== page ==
Courage entails an internal dialogue: a dialogue in which – regardless of what conclusion we reach – our thinking and emotions encounter tensions which put at risk the stability of fundamental aspects of the self, threatening our sense of internal balance. For this reason, courage is not a simple reaction. It requires an integrative process in which there is a risk of losing something, although we often feel that dizzying and heroic sensation following actions that we label as brave. «Blind faith» may be the seed that, as it develops, helps us deal with more complex and internal fears that will require less impulsive actions.
Courage implies the possibility of losing something, or someone, that offers us a sense of vital physical, emotional, psychological or social safety. Frequently, the fear of losing or breaking any of these aspects of our being makes us defend ourselves and instinctively, we deny reality. That is why as we work through our courage we acquire a greater capacity to perceive reality, either in relation to our feelings, thoughts and deeper desires, or in relation to how we perceive others and the world around us. We develop courage and this capacity to face reality by reflecting and containing our own contradictions instead of denying them and attributing them to other people.At times, resolving an internal conflict and facing our fears means staying still. At others, it means taking action.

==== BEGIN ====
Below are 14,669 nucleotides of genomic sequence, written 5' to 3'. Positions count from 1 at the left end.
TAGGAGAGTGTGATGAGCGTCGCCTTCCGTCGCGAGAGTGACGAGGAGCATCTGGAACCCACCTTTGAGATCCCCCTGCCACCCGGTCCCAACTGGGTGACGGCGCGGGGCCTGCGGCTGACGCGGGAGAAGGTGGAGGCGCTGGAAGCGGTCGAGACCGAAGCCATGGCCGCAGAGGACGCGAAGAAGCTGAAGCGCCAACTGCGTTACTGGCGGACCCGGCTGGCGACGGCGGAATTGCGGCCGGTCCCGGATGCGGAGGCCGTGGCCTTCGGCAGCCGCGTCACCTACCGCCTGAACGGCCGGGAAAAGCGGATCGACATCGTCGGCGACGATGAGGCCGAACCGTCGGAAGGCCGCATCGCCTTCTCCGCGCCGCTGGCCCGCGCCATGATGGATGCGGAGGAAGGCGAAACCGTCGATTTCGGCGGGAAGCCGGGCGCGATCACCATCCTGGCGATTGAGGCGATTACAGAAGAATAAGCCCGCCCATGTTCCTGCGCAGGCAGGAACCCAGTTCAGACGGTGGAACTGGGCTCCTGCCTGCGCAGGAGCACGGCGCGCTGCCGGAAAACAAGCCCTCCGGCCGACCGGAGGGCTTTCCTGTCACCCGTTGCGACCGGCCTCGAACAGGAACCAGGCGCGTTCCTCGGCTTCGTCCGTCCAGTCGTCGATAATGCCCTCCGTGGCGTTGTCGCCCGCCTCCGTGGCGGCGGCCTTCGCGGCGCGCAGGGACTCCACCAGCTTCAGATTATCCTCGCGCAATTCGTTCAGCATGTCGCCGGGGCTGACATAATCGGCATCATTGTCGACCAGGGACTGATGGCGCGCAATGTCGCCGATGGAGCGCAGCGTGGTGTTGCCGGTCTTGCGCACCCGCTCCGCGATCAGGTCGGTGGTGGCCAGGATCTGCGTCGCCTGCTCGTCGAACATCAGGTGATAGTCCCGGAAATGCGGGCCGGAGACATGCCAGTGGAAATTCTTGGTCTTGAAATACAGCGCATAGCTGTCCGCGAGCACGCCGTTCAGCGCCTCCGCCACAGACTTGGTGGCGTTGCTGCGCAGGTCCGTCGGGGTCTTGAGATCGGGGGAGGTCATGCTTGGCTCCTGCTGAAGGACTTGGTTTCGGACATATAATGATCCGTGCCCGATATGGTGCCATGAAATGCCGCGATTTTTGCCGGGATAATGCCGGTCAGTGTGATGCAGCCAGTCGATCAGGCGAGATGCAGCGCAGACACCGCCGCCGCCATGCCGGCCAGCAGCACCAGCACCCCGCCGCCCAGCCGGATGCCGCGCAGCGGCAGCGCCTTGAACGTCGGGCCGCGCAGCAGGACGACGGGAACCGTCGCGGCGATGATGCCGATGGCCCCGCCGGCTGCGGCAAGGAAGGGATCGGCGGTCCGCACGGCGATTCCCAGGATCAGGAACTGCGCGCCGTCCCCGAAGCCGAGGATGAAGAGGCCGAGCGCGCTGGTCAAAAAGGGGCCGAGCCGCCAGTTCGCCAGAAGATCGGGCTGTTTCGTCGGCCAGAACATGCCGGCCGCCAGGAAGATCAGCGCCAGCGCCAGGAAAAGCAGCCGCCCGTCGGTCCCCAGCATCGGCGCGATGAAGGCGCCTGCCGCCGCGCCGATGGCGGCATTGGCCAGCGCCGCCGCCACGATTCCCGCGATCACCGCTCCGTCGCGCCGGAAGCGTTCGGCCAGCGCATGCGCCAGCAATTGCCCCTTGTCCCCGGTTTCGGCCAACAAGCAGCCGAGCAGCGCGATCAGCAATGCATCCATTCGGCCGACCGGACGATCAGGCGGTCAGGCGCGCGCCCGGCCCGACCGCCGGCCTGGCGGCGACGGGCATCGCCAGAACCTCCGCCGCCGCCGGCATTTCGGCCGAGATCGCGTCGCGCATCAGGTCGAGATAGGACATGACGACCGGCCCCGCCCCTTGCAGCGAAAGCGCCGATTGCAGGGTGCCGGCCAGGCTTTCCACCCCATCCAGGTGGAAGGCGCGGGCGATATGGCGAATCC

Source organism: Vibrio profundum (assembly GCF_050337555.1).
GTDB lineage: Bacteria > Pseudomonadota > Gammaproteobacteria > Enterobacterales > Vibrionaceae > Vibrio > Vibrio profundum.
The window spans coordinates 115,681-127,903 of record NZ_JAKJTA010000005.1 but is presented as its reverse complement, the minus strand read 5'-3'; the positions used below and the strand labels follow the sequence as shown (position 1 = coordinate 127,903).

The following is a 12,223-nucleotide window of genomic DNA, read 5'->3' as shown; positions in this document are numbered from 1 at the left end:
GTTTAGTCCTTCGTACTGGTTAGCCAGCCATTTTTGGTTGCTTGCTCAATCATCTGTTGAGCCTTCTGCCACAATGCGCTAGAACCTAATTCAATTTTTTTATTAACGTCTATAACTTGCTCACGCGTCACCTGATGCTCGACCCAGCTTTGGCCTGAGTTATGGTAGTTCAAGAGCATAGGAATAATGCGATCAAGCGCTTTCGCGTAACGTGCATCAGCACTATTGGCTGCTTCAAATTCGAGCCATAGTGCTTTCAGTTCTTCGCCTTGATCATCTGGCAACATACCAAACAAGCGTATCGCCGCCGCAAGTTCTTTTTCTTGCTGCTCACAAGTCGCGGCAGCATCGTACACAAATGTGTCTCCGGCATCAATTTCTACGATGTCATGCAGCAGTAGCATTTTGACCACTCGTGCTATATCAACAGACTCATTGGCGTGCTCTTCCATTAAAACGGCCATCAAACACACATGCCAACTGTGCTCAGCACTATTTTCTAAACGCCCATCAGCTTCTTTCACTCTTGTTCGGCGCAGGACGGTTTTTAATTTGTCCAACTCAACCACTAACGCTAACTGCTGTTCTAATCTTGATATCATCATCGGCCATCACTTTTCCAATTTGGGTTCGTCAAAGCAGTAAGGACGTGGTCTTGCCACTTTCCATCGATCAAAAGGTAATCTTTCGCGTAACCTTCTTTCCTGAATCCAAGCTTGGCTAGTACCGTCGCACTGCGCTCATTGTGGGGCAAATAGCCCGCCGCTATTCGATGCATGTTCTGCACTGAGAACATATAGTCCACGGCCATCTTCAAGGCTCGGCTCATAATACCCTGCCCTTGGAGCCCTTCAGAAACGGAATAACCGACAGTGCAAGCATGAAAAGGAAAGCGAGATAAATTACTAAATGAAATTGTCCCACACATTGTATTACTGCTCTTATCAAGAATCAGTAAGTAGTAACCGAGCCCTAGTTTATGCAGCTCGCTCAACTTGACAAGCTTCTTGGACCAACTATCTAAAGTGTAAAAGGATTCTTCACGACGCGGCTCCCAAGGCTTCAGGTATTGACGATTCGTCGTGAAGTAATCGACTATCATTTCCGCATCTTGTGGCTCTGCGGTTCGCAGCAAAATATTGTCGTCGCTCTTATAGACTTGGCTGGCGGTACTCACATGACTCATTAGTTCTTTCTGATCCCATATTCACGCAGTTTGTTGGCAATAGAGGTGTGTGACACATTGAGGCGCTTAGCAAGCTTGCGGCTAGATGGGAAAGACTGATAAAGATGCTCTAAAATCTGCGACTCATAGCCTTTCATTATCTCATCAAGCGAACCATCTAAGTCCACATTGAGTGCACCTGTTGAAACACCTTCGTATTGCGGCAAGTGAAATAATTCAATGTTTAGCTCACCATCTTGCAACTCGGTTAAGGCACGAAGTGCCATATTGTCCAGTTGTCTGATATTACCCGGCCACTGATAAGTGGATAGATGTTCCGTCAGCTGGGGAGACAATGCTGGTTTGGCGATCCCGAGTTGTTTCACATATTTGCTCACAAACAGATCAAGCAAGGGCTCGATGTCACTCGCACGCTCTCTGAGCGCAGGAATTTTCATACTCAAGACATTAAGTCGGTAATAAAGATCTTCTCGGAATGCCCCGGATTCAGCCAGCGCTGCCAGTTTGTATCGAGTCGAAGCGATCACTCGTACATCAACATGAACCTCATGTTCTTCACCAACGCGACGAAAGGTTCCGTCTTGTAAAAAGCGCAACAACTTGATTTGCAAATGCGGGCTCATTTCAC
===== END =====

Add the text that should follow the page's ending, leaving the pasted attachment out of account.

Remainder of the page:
The Spanish writer and international journalist Manuel Chaves Nogales (1897-1944) offers a powerful example of courage. Recently rescued from oblivion by the writer Arturo Pérez Reverte, Nogales had to leave Spain to save himself from the threat of both sides during the Spanish Civil War (1936-1939), and ended up dying in London during his exile after years of separation from his family.
The courage of Chaves Nogales consisted in describing reality as he lived it, without intermediaries, and making a deep analysis of the human being, independently of his ideological orientation. Pérez Reverte has described him as an «ecuánime» journalist —a Spanish word which can be translated as fair/unbiased/impartial— the opposite of an emotional and intellectual avoidance of the equidistant. Contrary to what some may believe, equanimity does not originate in cowardice, and it does not seek security in others by creating sides. Rather, it originates in freedom of thought, the ability to accept emotional conflicts and describe them as they are without the need to identify with them. Chaves Nogales not only wrote with an immense sensitivity and literary capacity but it seems he was not carried away by opportunism or driven solely by his own psychic complexities. He wrote with a moving courage that denotes his ability to empathize with the pain of others.
As Chaves Nogales wrote in the introduction of A sangre y fuego: Heroes, beasts and martyrs of Spain, ‘war and fear justified everything’. Courage, however, is not justifying or resigning, but in its long journey of seeking truth it tries to accept reality, even if this means a confrontation with our internal monsters.
Ana Rivadulla Crespo (Spain). She lives and works in London as a Child and Adolescent Psychiatrist and as a Psychodynamic Psychotherapist.
English Editor: Kate Mills (United Kingdom). Editor. She lives and works in London as a Child and Adolescent Psychotherapist.